Relative to early algorithmic stages and even commercial releases of computer-aided detection applications for other pathologies [13–17] the performance of the algorithm evaluated here is comparatively high: particularly, the high NPV, in the range of 91–97% per vessel and 100% per patient, appears promising. Similarly, the comparatively low rate of false-positive detection marks sets this algorithm apart from computer-aided detection applications in other organ systems, which have traditionally struggled to find the right balance between high sensitivity and low false-positive rates [14, 15, 17]. Furthermore, we found relatively high performance for diagnosing significant coronary artery stenosis on a per-patient level. However, per-vessel sensitivities showed considerable variation, with lower values than typically observed with human interpretation . Lowest sensitivities were found for the LM (33%) and the LCx (43%) compared with relatively high values for the RCA (70%) and the LAD (94%). The low sensitivity for the evaluation of LM and LCx disease may be explained by the low prevalence (3 in LM, 7 in LCx) of significant lesions in these vessels and thus may not adequately reflect the performance of the algorithm. The deposition of detection marks on non-obstructive lesions of less than 50% combined with frank false-positive findings resulted in low PPVs of 20–30% for all major vessels except for the LAD (81%). This performance reflects the results of comparison studies between cCTA and coronary catheterization based on human interpretation that almost uniformly demonstrate lower specificity and PPV value than sensitivity and NPV .
Considering these findings, the algorithm in its current state appears more suitable for aiding the exclusion of significant coronary artery stenosis in patient populations with low likelihood and prevalence of disease, rather than establishing a diagnosis of significant coronary artery stenosis in populations with high likelihood and prevalence of obstructive lesions. As such the performance characteristics of the algorithm align with the current recommendations for the appropriate use of cCTA  which consider performance of cCTA in high likelihood patients not indicated. Prospective use of such automated algorithms may further enhance the confidence of excluding significant coronary artery stenosis based on a normal or near-normal cCTA study in low and intermediate likelihood patients, which is considered appropriate use . In actual clinical practice such algorithms may aid inexperienced readers to gradually acquire confidence for ruling out significant stenosis, particularly in patients with low likelihood of disease. Using the algorithm as a second reader, the interpreter may find reassuring verification of her/his exclusion of significant stenosis based on a normal or near-normal cCTA study. This may be particularly helpful in on-call situations where relatively inexperienced trainees are increasingly called upon to rule out significant coronary artery stenosis in patients with acute chest pain [20–22], using CT.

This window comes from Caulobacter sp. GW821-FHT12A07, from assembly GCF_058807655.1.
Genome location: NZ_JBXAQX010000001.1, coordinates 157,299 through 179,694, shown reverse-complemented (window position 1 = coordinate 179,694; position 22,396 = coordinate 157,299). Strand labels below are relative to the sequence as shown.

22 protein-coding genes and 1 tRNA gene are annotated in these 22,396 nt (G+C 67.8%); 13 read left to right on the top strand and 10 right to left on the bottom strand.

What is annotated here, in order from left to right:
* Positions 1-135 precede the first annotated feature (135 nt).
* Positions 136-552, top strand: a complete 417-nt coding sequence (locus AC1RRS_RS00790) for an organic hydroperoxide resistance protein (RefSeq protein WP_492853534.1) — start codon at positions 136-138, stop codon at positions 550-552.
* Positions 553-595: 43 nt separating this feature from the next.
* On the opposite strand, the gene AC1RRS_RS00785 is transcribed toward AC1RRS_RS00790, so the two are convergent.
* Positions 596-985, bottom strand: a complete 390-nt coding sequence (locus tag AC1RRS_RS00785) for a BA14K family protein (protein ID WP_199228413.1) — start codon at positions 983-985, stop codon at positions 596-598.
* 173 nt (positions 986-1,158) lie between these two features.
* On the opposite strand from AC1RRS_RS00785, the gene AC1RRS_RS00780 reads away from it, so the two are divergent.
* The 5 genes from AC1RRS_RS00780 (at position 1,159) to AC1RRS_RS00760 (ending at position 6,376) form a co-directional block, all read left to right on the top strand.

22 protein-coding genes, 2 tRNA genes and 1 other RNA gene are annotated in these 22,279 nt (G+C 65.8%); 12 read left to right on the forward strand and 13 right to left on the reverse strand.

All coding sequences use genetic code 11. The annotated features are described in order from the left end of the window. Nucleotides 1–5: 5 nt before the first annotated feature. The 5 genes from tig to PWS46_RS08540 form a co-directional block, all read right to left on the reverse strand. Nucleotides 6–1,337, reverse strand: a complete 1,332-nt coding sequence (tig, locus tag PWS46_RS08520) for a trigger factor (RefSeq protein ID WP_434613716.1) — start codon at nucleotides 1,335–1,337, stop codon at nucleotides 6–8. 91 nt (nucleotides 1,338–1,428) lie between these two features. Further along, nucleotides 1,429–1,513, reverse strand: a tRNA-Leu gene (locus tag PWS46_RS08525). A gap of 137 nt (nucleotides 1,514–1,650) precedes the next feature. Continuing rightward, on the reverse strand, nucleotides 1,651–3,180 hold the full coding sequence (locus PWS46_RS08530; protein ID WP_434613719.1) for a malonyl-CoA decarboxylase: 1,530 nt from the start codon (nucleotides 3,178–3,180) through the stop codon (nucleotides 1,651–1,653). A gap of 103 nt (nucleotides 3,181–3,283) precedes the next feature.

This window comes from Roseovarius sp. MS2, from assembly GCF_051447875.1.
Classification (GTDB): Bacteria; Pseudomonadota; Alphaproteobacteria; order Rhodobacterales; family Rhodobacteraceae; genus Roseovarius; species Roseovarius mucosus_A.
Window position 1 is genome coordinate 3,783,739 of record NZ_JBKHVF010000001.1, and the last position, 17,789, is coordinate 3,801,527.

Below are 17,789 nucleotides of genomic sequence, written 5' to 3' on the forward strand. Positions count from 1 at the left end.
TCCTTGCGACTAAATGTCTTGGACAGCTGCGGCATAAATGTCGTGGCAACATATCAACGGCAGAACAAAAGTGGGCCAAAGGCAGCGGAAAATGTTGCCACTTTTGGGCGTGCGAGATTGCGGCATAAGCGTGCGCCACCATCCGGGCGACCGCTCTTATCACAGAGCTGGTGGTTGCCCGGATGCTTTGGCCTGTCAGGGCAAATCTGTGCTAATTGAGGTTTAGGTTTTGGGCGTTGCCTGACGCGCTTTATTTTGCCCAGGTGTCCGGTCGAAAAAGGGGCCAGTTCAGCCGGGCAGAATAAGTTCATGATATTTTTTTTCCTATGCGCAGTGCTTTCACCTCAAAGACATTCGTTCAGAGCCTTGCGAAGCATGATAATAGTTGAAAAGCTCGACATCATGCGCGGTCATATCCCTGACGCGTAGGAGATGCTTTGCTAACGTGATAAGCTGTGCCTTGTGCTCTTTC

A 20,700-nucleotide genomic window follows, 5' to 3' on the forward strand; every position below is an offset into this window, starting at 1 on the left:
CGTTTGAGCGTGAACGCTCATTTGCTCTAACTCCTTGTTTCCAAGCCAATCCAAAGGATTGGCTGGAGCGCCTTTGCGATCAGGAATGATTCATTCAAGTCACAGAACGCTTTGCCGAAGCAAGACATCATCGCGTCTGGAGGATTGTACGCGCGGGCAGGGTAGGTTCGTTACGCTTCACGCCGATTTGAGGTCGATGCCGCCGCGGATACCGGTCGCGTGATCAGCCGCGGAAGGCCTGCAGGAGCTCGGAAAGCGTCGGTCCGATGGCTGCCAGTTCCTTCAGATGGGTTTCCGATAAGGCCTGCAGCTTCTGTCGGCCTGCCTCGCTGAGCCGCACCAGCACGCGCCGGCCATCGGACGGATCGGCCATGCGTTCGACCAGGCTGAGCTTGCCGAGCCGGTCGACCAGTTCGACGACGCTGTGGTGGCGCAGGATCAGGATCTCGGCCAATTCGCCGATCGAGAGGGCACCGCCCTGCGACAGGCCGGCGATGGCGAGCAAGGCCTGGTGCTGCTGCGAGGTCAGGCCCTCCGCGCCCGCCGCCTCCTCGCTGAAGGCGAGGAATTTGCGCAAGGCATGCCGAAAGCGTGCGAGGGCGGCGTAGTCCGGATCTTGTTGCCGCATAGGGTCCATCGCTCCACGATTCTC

The sole use of QCA, while eliminating human interaction, to evaluate the performance of the computer-aided detection algorithm is a strength of our study, but also incurs limitations. QCA, although not perfect, is ordinarily considered a stronger reference standard compared with subjective visual interpretation of coronary catheter angiograms because of its greater objectivity and quantitative nature and naturally is a more relevant comparison than human interpretation of cCTA data. However, because we studied patients who were clinically referred for coronary catheterization, our findings are subject to the same biases as previous comparison studies and cannot easily be extrapolated to the low or intermediate likelihood patient population who ordinarily undergoes cCTA in clinical practice. According to the above considerations, however, the performance of the algorithm would likely be better. More importantly, the effect on the eventual performance of human interpreters if this algorithm is used as a second reader was beyond the scope of this initial technical evaluation and will have to be evaluated by future investigations along with the exact role of such algorithms in clinical practice. Further refinements of the algorithm along with more precise delineation of the coronary arteries by ongoing improvements in CT technology [23, 24] can be expected to enhance the robustness and clinical utility of automated stenosis detection.
Despite these limitations we believe that we could successfully demonstrate the relatively high accuracy of computer-aided detection for diagnosing significant stenosis at cCTA compared with QCA. Thus, our preliminary findings may indicate a promising future role of such algorithms for enhancing the confidence of human interpreters for excluding significant stenosis based on a normal or near-normal cCTA study.
Conflict of Interest
UJS is a medical consultant for and receives research support from Bayer-Schering, Bracco, General Electric, Medrad, and Siemens. RG is an employee of Rcadia Medical Imaging Ltd. PLZ receives research support from Boehringer-Ingelheim, Bristol Myers Squib, Bracco, and Siemens. PC is a medical consultant for Bracco and receives research support from Siemens.